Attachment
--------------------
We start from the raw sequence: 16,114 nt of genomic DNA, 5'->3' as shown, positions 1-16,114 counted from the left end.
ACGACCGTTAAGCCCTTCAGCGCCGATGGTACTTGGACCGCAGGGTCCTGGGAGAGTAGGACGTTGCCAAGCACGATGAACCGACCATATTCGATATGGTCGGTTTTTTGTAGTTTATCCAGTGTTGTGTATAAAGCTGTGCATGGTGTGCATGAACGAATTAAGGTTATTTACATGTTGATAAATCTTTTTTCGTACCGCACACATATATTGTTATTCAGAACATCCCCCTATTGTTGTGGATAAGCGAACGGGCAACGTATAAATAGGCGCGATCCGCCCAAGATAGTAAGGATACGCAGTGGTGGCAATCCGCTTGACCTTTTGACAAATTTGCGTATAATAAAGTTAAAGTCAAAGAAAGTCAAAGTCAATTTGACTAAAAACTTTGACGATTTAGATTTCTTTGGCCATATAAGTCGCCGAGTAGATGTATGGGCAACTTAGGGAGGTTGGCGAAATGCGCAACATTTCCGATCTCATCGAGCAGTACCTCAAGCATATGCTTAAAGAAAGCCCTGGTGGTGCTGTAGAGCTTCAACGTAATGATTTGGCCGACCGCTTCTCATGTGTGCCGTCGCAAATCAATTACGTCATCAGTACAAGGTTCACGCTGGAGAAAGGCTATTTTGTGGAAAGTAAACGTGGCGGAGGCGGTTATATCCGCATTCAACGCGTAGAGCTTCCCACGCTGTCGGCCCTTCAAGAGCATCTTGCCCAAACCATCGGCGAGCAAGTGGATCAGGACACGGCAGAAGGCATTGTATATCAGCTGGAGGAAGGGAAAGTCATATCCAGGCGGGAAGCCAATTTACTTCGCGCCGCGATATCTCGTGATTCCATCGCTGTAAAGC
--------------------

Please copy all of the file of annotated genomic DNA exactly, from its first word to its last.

We start from the raw sequence: 16,114 nt of genomic DNA, 5'->3' as shown, positions 1-16,114 counted from the left end.
ACGACCGTTAAGCCCTTCAGCGCCGATGGTACTTGGACCGCAGGGTCCTGGGAGAGTAGGACGTTGCCAAGCACGATGAACCGACCATATTCGATATGGTCGGTTTTTTGTAGTTTATCCAGTGTTGTGTATAAAGCTGTGCATGGTGTGCATGAACGAATTAAGGTTATTTACATGTTGATAAATCTTTTTTCGTACCGCACACATATATTGTTATTCAGAACATCCCCCTATTGTTGTGGATAAGCGAACGGGCAACGTATAAATAGGCGCGATCCGCCCAAGATAGTAAGGATACGCAGTGGTGGCAATCCGCTTGACCTTTTGACAAATTTGCGTATAATAAAGTTAAAGTCAAAGAAAGTCAAAGTCAATTTGACTAAAAACTTTGACGATTTAGATTTCTTTGGCCATATAAGTCGCCGAGTAGATGTATGGGCAACTTAGGGAGGTTGGCGAAATGCGCAACATTTCCGATCTCATCGAGCAGTACCTCAAGCATATGCTTAAAGAAAGCCCTGGTGGTGCTGTAGAGCTTCAACGTAATGATTTGGCCGACCGCTTCTCATGTGTGCCGTCGCAAATCAATTACGTCATCAGTACAAGGTTCACGCTGGAGAAAGGCTATTTTGTGGAAAGTAAACGTGGCGGAGGCGGTTATATCCGCATTCAACGCGTAGAGCTTCCCACGCTGTCGGCCCTTCAAGAGCATCTTGCCCAAACCATCGGCGAGCAAGTGGATCAGGACACGGCAGAAGGCATTGTATATCAGCTGGAGGAAGGGAAAGTCATATCCAGGCGGGAAGCCAATTTACTTCGCGCCGCGATATCTCGTGATTCCATCGCTGTAAAGC